Alternative payment methods in cancer care are front and center in a Medicare initiative to have 85% of all fee-for-service payments tied to quality or value by 2016, and 90% by 2018. Further, according to a statement from Sylvia M. Burwell, US Secretary of Health and Human Services, 30% of Medicare payments will be associated with quality or value through alternative payment models by the end of 2016, and 50% of payments by the end of 2018.
These models include accountable care organizations (ACOs) and bundled-payment arrangements under which health care providers are accountable for the quality and cost of the care they deliver to patients. In a statement, Burwell said that the agency plans to develop and test new payment models for specialty care, starting with oncology care, and institute payments to providers for care coordination for patients with chronic conditions.
“We believe these goals can drive transformative change, help us manage and track progress and create accountability for measurable improvement,” Burwell said in a statement.
This marks the first time that Medicare has set explicit goals for alternative payment models and value-based payments. It is hoped that the initiative will move payments away from the expensive fee-for-service system, which pays doctors a flat amount for every surgery and physical they perform — even if they do nothing to actually help a patient.
“Three years ago, Medicare made almost no payments through these alternative payment models, but today such payments represent approximately 20% of Medicare payments to providers,” Burwell said. “As part of this work, we also recognize the need to continue to reach consensus on the quality measures used and address issues related to risk adjustment in these new models.”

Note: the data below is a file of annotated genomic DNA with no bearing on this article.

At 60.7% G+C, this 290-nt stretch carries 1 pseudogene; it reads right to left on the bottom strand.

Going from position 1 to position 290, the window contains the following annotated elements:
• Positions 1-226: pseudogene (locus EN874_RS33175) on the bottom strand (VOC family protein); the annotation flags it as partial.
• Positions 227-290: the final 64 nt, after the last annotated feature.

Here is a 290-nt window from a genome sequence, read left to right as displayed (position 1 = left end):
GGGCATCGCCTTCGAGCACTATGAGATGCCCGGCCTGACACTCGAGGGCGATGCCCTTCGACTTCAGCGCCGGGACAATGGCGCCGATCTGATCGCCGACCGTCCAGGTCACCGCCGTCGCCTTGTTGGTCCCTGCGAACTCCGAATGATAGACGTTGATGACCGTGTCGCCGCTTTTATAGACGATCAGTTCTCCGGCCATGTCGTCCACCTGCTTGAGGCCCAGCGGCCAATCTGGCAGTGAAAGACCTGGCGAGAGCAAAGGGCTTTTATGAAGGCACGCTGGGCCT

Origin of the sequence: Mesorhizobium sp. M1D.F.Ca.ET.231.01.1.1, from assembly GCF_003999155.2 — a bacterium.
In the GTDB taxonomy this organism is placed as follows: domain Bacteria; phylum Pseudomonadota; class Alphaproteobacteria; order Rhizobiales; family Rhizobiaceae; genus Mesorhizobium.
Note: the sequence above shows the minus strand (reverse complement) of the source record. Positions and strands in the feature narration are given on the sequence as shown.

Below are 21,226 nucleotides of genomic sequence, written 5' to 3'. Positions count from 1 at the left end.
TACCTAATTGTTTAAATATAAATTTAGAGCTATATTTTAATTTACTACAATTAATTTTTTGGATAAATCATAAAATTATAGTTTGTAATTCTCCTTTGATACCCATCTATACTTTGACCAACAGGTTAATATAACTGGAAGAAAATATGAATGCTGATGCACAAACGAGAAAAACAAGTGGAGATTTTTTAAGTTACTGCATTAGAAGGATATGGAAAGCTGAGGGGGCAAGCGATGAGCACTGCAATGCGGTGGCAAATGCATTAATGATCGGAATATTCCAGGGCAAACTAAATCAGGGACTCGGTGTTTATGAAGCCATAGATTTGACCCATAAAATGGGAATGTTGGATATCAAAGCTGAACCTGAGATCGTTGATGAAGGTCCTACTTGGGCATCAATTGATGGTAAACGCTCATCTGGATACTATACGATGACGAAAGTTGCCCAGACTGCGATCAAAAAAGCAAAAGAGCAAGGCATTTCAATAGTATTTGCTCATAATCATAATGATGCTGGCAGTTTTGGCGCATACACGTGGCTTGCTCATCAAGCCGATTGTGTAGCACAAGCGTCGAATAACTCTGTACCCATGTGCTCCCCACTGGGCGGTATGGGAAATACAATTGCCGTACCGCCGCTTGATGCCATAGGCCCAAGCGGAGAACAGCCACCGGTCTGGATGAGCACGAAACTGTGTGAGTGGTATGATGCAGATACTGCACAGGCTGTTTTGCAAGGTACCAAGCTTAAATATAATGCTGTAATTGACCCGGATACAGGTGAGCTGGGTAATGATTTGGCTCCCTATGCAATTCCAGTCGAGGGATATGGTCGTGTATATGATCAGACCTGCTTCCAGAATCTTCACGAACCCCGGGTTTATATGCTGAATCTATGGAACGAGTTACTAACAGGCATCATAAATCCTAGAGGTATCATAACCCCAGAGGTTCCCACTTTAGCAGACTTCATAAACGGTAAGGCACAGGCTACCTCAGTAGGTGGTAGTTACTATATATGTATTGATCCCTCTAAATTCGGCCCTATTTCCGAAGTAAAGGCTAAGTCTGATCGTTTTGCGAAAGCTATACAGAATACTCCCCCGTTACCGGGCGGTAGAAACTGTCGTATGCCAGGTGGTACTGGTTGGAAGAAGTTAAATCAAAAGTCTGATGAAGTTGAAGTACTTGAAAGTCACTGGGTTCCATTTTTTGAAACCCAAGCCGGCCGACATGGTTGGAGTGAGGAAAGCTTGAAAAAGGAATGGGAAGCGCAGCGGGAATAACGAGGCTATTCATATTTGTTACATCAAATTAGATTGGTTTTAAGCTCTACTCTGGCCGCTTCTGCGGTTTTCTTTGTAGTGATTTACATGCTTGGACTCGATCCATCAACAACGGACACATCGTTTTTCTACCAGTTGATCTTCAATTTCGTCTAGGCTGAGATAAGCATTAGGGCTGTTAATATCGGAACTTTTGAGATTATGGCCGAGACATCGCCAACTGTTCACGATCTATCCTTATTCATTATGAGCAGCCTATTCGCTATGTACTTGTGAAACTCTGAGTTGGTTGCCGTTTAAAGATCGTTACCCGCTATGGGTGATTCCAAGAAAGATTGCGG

The Obama administration sees this new plan as a way to cut health care spending by disincentivizing unnecessary medicine. Wasteful care is a huge problem in the United States: the Institute of Medicine estimates we spend $210 billion annually on medicine that doesn't make us any healthier.
"It's a really big deal for the largest insurer in the United States to signal to hospitals and doctors that it intends to move aggressively in this direction," said Chas Rhodes, chief research officer at the Advisory Board, a consulting firm.
The Affordable Care Act created a number of new payment models that emphasize rewarding quality. These models include ACOs, primary care medical homes, and new models of bundling payments for episodes of care. In these alternative payment models, health care providers are accountable for the quality and cost of the care they deliver to patients. Providers have a financial incentive to coordinate care for their patients – who are therefore less likely to have duplicative or unnecessary x-rays, screenings and tests.
To make these goals scalable beyond Medicare, Secretary Burwell also announced the creation of a Health Care Payment Learning and Action Network. Through the Learning and Action Network, HHS will work with private payers, employers, consumers, providers, states and state Medicaid programs, and other partners to expand alternative payment models into their programs. HHS will intensify its work with states and private payers to support adoption of alternative payments models through their own aligned work, sometimes even exceeding the goals set for Medicare. The Network will hold its first meeting in March 2015, and more details will be announced in the near future.